[extropy-chat] Emlyn mentioned flying cars....

giorgio gaviraghi giogavir at yahoo.it
Wed Mar 15 17:35:36 UTC 2006

A possible solution is a system called TransNet, where
all systems, personal vehicles, collective, cargo ,
pipelines , power and utilities are integrated in a
single raised structure from the land.
To optimize power needs the system should be capable
of generating power locally with solar, wind or other
potential sources (temperature difference?) and supply
such power to the vehicles electrically.
In this case the "road" will supply clean power on the
spot, avoiding traditional fuel, pollution, power
lines and all other systems that are damaging to the
As an added bonus such system would occupy only 0,3%
of land area, compared to the cumularive land
occupation of railroad, highway, power liners,
Rhe stystem, including a maglev parcel transportation
system connected to domestic and distribution center
terminals,will also eliminate most trips for shopping
and other requirements.

--- Robert Bradbury <robert.bradbury at gmail.com> ha

> On 3/14/06, Emlyn <emlynoregan at gmail.com> wrote:
> > You know, the long haul travel problem doesn't
> just have to be solved
> > by airflight. The problem is to travel from city
> to city quickly, with
> > minimum fuss at either end, and hopefully with
> your car with you when
> > you get to the destination.
> Emlyn, there are already long haul transport systems
> implemented.  The TGV
> in France cruises at 300+ km/h and can reach 500+
> km/h.  The Shanghai Maglev
> train (from the Pudong airport to Shanghai proper
> cruises at 354 km/h (max:
> 434 km/h)) but web articles argue that it is losing
> a lot of money doing so
> given its construction cost.  I don't think you are
> going to get much above
> those speeds, particularly for longer distances
> without an evacuated
> tunnel.  These have been discussed for a long time. 
> I think I've seen a TV
> show (Discovery Channel, National Geographic
> Channel?, etc.) regarding one
> that people have thought about across/under the
> Atlantic Ocean (presumably
> something like NY to London). Nanomaterials would be
> nice but it could
> probably be done using current materials.  The basic
> problem is construction
> cost.  *That* in turn relates significantly to labor
> cost.  I've never seen
> any cost estimates for a transatlantic evacuated
> Maglev train tunnel built
> using nanotechnology (carbon nanotubes, nanorobotic
> assemblers, etc.).  It
> wouldn't be "free" but it would be very interesting
> to see the capital costs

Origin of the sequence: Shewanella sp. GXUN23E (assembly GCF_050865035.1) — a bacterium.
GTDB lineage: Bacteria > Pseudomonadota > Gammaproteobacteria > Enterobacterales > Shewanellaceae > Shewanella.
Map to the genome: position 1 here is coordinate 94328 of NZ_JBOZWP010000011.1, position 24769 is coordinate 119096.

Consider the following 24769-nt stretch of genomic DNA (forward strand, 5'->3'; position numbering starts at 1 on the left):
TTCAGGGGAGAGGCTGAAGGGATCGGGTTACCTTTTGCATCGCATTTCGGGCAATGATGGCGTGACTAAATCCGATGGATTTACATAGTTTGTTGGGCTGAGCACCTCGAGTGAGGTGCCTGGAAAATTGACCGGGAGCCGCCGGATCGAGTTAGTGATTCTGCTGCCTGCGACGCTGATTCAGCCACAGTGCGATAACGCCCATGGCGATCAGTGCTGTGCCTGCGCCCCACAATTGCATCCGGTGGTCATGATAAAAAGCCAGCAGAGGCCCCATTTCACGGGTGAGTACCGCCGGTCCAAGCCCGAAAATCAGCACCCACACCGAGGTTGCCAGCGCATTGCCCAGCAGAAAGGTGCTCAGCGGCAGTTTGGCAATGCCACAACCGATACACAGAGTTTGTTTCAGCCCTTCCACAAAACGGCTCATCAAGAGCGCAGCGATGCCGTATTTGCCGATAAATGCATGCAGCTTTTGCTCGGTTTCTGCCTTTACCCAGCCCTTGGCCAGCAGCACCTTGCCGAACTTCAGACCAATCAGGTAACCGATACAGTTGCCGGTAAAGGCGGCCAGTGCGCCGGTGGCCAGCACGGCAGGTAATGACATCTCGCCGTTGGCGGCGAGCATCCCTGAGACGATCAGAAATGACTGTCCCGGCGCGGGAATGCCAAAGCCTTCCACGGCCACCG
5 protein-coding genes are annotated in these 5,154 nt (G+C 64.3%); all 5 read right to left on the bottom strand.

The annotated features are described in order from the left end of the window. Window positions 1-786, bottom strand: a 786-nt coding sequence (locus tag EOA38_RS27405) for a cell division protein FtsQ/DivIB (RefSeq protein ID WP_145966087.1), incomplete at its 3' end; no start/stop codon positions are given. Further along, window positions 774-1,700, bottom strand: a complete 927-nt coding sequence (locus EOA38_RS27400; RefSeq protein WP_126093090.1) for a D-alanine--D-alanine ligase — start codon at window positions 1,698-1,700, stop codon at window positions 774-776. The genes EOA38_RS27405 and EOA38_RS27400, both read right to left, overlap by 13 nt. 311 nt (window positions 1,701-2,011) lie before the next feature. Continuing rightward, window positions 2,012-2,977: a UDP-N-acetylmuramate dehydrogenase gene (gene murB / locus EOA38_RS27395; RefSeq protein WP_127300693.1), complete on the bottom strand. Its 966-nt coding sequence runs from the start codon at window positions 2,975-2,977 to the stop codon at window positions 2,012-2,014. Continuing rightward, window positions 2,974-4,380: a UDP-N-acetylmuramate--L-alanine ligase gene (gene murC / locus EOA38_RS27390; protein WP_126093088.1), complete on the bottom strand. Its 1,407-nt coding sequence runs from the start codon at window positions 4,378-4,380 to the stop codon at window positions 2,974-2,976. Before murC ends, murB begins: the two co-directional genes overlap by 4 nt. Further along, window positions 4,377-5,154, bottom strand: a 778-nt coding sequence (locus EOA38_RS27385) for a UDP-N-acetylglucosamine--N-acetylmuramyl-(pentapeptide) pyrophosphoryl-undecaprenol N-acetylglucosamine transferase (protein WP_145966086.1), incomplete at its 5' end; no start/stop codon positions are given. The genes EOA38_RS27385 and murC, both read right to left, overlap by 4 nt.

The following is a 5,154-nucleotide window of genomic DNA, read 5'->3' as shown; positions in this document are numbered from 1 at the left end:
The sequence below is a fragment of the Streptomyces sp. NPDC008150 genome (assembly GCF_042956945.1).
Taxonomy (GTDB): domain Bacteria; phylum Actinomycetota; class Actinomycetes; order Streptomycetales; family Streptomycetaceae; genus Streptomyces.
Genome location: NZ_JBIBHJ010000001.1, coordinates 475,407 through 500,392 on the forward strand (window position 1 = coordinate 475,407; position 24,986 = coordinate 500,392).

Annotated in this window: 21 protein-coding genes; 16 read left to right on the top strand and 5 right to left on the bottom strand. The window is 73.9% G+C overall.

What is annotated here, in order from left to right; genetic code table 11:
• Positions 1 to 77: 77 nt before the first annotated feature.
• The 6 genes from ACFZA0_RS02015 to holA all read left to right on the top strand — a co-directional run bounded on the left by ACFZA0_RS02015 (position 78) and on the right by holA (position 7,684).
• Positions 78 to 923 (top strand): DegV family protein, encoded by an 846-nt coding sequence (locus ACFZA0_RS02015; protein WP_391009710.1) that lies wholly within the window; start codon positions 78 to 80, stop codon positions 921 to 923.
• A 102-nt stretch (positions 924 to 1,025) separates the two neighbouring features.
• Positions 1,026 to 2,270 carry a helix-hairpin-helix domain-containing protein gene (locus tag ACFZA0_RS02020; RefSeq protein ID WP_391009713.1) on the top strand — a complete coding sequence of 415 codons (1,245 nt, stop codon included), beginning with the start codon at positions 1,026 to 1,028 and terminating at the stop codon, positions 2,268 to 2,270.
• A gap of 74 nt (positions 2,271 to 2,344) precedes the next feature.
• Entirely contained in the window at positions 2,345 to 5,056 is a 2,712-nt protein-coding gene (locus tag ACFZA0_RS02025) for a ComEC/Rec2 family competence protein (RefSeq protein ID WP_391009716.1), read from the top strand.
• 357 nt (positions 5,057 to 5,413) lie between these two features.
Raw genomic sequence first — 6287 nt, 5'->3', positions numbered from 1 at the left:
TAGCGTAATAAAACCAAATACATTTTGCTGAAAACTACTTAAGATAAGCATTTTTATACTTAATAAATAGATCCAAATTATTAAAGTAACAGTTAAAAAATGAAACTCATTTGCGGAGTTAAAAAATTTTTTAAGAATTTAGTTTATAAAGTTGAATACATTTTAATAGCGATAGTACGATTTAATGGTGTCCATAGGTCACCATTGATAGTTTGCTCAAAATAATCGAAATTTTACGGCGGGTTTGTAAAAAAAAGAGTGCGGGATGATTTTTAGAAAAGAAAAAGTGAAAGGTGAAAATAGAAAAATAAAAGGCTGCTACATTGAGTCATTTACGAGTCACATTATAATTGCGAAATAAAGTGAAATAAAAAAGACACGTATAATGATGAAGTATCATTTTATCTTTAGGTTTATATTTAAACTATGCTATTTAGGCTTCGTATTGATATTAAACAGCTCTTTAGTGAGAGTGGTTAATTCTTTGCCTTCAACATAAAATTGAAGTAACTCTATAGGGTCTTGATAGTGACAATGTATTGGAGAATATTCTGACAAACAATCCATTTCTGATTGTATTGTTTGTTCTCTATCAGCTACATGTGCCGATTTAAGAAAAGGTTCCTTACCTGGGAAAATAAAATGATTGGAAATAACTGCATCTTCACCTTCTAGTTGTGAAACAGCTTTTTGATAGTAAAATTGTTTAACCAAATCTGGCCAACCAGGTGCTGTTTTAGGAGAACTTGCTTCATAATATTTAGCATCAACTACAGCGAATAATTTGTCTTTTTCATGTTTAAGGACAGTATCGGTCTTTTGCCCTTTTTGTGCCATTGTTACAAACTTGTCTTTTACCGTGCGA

> based on Drexler's $0.5/kg for the tunnel & the
> trains and the operating
> costs on a per trip basis (how efficient can
> nanotechnology really get for
> accelerating and decelerating large objects?).
> Of couse you *could* go faster in planes.  I recall
> with some fondness in my
> younger days (:-)) watching the big LED display at
> the front of the
> passenger section of the Concorde (now no longer
> flying :-() hit Mach 1.0,
> then slowly climbed up to 1.7, maybe even 2.0 (this
> was 20 or so years ago I
> think) -- so we have had the technology to make this
> happen for a very long
> time (construction of the first Concordes began over
> 40 years ago).  Leaving
> aside the sonic boom question however, I think you
> would need to have very
> refined GPS positioning, good weather, esp. wind
> velocity, prediction,
> regional total aircraft route planning and collision
> avoidance systems in
> all aircraft before you started flitting around the
> country at Mach
> 1.0-2.0...
> How about some kind of automated mega-highway, where
> your car goes
> > onto remote pilot and proceeds at 300mph or so,
> fully automated, to
> > the other end? If it were enclosed (like a tunnel)
> obstacles like
> > wildlife wouldn't matter so much.
> >
> You could easily drive a your low-velocity air-car
> onto a container-train
> (ferry?) in NY and off the train once it arrives in
> London.  The only
> problem I foresee is having to rewire your brain to
> drive on the other side
> of the road twice a day for the NY<->London
> commuters.
> Robert
> > _______________________________________________
> extropy-chat mailing list
> extropy-chat at lists.extropy.org


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